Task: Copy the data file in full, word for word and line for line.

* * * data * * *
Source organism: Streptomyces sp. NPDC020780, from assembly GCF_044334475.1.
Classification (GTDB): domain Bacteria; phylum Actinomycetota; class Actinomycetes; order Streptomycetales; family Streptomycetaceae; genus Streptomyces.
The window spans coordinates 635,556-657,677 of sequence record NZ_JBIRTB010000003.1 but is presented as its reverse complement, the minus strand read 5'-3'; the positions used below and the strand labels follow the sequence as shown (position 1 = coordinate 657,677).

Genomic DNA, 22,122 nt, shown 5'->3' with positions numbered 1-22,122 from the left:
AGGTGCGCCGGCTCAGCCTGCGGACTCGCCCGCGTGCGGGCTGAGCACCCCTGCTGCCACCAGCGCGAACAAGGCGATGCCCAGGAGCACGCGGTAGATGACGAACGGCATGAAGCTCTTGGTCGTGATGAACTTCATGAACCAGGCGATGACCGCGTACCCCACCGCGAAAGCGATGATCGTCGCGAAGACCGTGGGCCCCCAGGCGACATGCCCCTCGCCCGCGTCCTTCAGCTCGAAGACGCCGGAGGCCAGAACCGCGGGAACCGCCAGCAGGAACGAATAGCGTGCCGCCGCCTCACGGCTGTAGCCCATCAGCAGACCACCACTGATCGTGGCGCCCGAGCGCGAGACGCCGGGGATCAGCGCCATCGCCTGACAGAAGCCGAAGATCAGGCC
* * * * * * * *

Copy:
Source organism: Streptomyces sp. NPDC020780, from assembly GCF_044334475.1.
Classification (GTDB): domain Bacteria; phylum Actinomycetota; class Actinomycetes; order Streptomycetales; family Streptomycetaceae; genus Streptomyces.
The window spans coordinates 635,556-657,677 of sequence record NZ_JBIRTB010000003.1 but is presented as its reverse complement, the minus strand read 5'-3'; the positions used below and the strand labels follow the sequence as shown (position 1 = coordinate 657,677).

Genomic DNA, 22,122 nt, shown 5'->3' with positions numbered 1-22,122 from the left:
AGGTGCGCCGGCTCAGCCTGCGGACTCGCCCGCGTGCGGGCTGAGCACCCCTGCTGCCACCAGCGCGAACAAGGCGATGCCCAGGAGCACGCGGTAGATGACGAACGGCATGAAGCTCTTGGTCGTGATGAACTTCATGAACCAGGCGATGACCGCGTACCCCACCGCGAAAGCGATGATCGTCGCGAAGACCGTGGGCCCCCAGGCGACATGCCCCTCGCCCGCGTCCTTCAGCTCGAAGACGCCGGAGGCCAGAACCGCGGGAACCGCCAGCAGGAACGAATAGCGTGCCGCCGCCTCACGGCTGTAGCCCATCAGCAGACCACCACTGATCGTGGCGCCCGAGCGCGAGACGCCGGGGATCAGCGCCATCGCCTGACAGAAGCCGAAGATCAGGCC